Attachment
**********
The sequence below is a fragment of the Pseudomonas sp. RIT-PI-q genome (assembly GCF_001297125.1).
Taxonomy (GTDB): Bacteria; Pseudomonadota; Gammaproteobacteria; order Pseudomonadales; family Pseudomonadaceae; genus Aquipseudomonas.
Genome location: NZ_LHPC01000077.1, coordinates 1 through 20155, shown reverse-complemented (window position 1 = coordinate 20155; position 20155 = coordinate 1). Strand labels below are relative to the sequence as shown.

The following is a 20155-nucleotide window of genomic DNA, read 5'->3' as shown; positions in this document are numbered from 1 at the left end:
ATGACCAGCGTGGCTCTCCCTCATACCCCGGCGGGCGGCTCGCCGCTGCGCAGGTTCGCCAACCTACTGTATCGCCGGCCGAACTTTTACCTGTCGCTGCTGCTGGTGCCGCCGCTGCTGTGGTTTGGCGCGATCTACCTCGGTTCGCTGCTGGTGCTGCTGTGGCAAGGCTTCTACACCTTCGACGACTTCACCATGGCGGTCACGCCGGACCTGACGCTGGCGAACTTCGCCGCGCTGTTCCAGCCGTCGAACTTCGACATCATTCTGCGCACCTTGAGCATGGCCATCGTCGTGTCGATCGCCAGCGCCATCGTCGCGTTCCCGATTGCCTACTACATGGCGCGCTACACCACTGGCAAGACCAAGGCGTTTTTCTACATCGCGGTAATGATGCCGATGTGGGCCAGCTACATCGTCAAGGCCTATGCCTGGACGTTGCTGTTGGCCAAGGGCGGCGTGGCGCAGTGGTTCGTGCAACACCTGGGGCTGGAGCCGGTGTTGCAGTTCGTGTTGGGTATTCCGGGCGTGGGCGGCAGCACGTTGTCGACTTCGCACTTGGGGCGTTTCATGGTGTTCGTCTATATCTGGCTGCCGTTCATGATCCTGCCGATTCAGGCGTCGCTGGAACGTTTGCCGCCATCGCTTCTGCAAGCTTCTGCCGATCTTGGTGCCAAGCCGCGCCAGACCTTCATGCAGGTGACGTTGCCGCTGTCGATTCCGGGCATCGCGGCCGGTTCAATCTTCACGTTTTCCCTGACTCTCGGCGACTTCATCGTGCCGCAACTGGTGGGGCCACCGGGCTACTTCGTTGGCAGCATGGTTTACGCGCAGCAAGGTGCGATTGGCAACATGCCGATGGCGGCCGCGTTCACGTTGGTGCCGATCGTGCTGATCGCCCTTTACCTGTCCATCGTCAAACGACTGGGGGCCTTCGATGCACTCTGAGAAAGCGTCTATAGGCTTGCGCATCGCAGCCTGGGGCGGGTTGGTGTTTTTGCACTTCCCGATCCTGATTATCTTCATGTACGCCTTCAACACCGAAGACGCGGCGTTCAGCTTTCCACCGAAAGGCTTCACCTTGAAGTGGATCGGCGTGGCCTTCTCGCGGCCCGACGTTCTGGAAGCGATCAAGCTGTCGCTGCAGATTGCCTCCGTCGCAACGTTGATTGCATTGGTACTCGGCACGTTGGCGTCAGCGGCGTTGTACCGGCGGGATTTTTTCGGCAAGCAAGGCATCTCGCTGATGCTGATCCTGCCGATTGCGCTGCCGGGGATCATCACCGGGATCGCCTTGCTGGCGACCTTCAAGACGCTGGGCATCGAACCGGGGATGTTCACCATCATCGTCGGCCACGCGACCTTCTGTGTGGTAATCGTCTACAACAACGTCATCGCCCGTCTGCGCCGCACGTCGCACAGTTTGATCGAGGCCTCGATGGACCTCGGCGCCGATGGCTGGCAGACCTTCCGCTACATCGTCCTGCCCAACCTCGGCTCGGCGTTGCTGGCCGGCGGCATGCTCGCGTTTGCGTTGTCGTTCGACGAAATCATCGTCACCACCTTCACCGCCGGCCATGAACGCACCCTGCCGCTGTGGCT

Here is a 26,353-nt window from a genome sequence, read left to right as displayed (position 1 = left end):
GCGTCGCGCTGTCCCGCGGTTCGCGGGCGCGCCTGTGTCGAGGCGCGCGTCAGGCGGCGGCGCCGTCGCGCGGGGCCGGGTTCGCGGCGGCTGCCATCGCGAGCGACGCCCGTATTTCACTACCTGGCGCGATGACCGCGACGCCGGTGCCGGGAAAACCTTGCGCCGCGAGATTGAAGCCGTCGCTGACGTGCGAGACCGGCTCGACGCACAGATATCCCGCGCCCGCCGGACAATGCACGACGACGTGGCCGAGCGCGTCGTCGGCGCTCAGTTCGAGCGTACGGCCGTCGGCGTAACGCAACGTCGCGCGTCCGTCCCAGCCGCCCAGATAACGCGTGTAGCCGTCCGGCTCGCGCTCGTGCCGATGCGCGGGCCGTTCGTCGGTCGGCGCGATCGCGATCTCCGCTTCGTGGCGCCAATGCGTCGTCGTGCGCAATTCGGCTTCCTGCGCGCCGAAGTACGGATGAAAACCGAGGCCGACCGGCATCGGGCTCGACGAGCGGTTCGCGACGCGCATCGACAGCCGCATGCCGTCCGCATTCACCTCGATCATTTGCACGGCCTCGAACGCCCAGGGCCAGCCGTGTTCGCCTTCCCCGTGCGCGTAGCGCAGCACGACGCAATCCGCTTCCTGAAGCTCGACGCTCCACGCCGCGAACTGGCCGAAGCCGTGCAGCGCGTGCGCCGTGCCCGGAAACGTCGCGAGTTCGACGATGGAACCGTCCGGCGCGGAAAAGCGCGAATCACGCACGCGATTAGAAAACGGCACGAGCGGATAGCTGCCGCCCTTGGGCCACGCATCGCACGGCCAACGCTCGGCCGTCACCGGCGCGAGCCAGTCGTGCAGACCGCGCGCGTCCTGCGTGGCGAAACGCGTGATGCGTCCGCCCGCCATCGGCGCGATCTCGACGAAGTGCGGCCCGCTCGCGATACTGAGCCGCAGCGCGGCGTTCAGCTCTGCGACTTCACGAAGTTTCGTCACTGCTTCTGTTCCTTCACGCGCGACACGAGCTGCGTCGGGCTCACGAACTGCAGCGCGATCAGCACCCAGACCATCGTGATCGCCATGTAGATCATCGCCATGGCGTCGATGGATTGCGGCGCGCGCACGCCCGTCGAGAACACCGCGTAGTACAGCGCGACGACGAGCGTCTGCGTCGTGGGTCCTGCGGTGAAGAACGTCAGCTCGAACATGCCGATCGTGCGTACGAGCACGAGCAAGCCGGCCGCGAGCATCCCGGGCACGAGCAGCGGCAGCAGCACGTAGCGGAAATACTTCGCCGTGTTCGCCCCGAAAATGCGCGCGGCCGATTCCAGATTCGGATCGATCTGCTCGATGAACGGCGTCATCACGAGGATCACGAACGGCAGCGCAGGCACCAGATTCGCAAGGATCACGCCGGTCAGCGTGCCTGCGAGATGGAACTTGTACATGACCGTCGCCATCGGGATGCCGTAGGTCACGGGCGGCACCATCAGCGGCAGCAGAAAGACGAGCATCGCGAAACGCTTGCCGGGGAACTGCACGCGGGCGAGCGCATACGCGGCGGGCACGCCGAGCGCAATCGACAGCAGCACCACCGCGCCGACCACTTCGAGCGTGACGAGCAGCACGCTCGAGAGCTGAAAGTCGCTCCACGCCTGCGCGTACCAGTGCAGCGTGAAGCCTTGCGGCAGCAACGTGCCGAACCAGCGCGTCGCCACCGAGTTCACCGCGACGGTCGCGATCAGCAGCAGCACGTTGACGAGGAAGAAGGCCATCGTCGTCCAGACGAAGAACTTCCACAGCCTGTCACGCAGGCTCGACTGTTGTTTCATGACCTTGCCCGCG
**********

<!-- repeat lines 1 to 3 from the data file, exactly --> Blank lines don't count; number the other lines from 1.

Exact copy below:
The sequence below is a fragment of the Pseudomonas sp. RIT-PI-q genome (assembly GCF_001297125.1).
Taxonomy (GTDB): Bacteria; Pseudomonadota; Gammaproteobacteria; order Pseudomonadales; family Pseudomonadaceae; genus Aquipseudomonas.
Genome location: NZ_LHPC01000077.1, coordinates 1 through 20155, shown reverse-complemented (window position 1 = coordinate 20155; position 20155 = coordinate 1). Strand labels below are relative to the sequence as shown.